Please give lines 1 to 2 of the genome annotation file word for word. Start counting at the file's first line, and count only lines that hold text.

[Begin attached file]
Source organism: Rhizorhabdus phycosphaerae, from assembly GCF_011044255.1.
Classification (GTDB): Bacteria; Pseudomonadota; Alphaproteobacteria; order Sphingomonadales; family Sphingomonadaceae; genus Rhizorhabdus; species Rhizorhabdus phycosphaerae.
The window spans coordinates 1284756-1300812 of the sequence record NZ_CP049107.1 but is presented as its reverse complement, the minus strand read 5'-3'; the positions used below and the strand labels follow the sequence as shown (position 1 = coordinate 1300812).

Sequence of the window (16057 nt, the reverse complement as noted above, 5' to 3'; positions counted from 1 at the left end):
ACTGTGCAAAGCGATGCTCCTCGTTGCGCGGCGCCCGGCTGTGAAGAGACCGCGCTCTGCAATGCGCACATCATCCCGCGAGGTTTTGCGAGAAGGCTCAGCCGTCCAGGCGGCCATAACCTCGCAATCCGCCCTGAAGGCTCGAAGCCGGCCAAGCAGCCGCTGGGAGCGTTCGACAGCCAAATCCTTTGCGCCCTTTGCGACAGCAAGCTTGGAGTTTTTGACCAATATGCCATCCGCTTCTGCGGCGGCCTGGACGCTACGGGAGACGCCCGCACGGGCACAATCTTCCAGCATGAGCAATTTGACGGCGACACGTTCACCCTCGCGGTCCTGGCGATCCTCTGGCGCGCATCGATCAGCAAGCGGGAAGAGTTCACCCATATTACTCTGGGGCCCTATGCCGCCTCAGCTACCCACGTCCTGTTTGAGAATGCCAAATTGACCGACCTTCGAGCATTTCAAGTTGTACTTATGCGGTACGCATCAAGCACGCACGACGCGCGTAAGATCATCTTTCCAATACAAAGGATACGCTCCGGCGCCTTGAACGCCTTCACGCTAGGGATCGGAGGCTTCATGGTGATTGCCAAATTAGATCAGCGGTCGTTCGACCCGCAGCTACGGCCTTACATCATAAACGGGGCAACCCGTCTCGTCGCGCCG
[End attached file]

Source organism: Rhizorhabdus phycosphaerae, from assembly GCF_011044255.1.
Classification (GTDB): Bacteria; Pseudomonadota; Alphaproteobacteria; order Sphingomonadales; family Sphingomonadaceae; genus Rhizorhabdus; species Rhizorhabdus phycosphaerae.